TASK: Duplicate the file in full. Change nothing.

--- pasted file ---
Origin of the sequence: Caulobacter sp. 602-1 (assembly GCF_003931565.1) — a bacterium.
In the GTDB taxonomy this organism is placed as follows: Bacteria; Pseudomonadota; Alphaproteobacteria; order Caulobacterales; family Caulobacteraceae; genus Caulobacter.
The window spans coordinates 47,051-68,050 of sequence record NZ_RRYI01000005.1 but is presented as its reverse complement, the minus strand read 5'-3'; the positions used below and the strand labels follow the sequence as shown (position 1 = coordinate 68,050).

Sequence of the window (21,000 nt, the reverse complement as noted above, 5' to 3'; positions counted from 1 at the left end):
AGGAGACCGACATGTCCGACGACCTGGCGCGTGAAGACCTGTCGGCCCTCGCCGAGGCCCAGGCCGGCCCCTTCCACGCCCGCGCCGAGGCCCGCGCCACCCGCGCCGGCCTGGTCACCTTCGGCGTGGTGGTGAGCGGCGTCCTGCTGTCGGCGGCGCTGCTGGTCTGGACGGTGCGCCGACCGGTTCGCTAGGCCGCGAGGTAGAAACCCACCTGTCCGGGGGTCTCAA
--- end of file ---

Origin of the sequence: Caulobacter sp. 602-1 (assembly GCF_003931565.1) — a bacterium.
In the GTDB taxonomy this organism is placed as follows: Bacteria; Pseudomonadota; Alphaproteobacteria; order Caulobacterales; family Caulobacteraceae; genus Caulobacter.
The window spans coordinates 47,051-68,050 of sequence record NZ_RRYI01000005.1 but is presented as its reverse complement, the minus strand read 5'-3'; the positions used below and the strand labels follow the sequence as shown (position 1 = coordinate 68,050).

Sequence of the window (21,000 nt, the reverse complement as noted above, 5' to 3'; positions counted from 1 at the left end):
AGGAGACCGACATGTCCGACGACCTGGCGCGTGAAGACCTGTCGGCCCTCGCCGAGGCCCAGGCCGGCCCCTTCCACGCCCGCGCCGAGGCCCGCGCCACCCGCGCCGGCCTGGTCACCTTCGGCGTGGTGGTGAGCGGCGTCCTGCTGTCGGCGGCGCTGCTGGTCTGGACGGTGCGCCGACCGGTTCGCTAGGCCGCGAGGTAGAAACCCACCTGTCCGGGGGTCTCAA